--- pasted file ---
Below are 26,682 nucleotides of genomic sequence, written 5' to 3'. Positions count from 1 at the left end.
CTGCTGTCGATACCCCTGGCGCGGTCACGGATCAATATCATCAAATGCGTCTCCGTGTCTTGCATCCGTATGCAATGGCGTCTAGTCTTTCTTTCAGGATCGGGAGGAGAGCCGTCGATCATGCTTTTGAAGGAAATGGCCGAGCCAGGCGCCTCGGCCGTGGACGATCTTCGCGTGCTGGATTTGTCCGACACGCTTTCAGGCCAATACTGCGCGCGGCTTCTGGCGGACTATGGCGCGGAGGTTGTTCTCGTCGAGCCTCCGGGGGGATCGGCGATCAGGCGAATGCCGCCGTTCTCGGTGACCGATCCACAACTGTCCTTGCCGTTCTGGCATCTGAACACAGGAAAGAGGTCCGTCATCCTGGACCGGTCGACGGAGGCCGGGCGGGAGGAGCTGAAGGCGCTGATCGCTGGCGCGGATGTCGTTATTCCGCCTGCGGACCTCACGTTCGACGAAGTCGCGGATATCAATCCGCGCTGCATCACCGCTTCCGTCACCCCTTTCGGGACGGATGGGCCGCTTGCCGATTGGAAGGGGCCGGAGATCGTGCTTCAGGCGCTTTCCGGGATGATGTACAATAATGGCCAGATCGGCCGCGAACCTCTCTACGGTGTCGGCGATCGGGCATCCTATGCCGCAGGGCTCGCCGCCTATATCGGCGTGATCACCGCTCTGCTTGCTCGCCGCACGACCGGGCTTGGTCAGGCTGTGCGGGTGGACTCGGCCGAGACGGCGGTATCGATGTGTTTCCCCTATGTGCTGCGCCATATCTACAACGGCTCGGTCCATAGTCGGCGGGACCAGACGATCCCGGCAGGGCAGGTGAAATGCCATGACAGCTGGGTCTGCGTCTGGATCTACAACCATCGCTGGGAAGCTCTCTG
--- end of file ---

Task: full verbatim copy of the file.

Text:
Below are 26,682 nucleotides of genomic sequence, written 5' to 3'. Positions count from 1 at the left end.
CTGCTGTCGATACCCCTGGCGCGGTCACGGATCAATATCATCAAATGCGTCTCCGTGTCTTGCATCCGTATGCAATGGCGTCTAGTCTTTCTTTCAGGATCGGGAGGAGAGCCGTCGATCATGCTTTTGAAGGAAATGGCCGAGCCAGGCGCCTCGGCCGTGGACGATCTTCGCGTGCTGGATTTGTCCGACACGCTTTCAGGCCAATACTGCGCGCGGCTTCTGGCGGACTATGGCGCGGAGGTTGTTCTCGTCGAGCCTCCGGGGGGATCGGCGATCAGGCGAATGCCGCCGTTCTCGGTGACCGATCCACAACTGTCCTTGCCGTTCTGGCATCTGAACACAGGAAAGAGGTCCGTCATCCTGGACCGGTCGACGGAGGCCGGGCGGGAGGAGCTGAAGGCGCTGATCGCTGGCGCGGATGTCGTTATTCCGCCTGCGGACCTCACGTTCGACGAAGTCGCGGATATCAATCCGCGCTGCATCACCGCTTCCGTCACCCCTTTCGGGACGGATGGGCCGCTTGCCGATTGGAAGGGGCCGGAGATCGTGCTTCAGGCGCTTTCCGGGATGATGTACAATAATGGCCAGATCGGCCGCGAACCTCTCTACGGTGTCGGCGATCGGGCATCCTATGCCGCAGGGCTCGCCGCCTATATCGGCGTGATCACCGCTCTGCTTGCTCGCCGCACGACCGGGCTTGGTCAGGCTGTGCGGGTGGACTCGGCCGAGACGGCGGTATCGATGTGTTTCCCCTATGTGCTGCGCCATATCTACAACGGCTCGGTCCATAGTCGGCGGGACCAGACGATCCCGGCAGGGCAGGTGAAATGCCATGACAGCTGGGTCTGCGTCTGGATCTACAACCATCGCTGGGAAGCTCTCTG